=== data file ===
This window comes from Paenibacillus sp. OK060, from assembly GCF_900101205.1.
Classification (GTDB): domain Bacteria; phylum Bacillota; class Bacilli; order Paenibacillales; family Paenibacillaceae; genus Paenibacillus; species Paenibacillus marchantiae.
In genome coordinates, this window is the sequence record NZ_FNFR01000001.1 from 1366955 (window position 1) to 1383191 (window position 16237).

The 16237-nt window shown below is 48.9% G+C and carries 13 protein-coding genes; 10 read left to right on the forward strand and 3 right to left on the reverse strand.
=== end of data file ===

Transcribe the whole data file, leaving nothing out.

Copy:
This window comes from Paenibacillus sp. OK060, from assembly GCF_900101205.1.
Classification (GTDB): domain Bacteria; phylum Bacillota; class Bacilli; order Paenibacillales; family Paenibacillaceae; genus Paenibacillus; species Paenibacillus marchantiae.
In genome coordinates, this window is the sequence record NZ_FNFR01000001.1 from 1366955 (window position 1) to 1383191 (window position 16237).

The 16237-nt window shown below is 48.9% G+C and carries 13 protein-coding genes; 10 read left to right on the forward strand and 3 right to left on the reverse strand.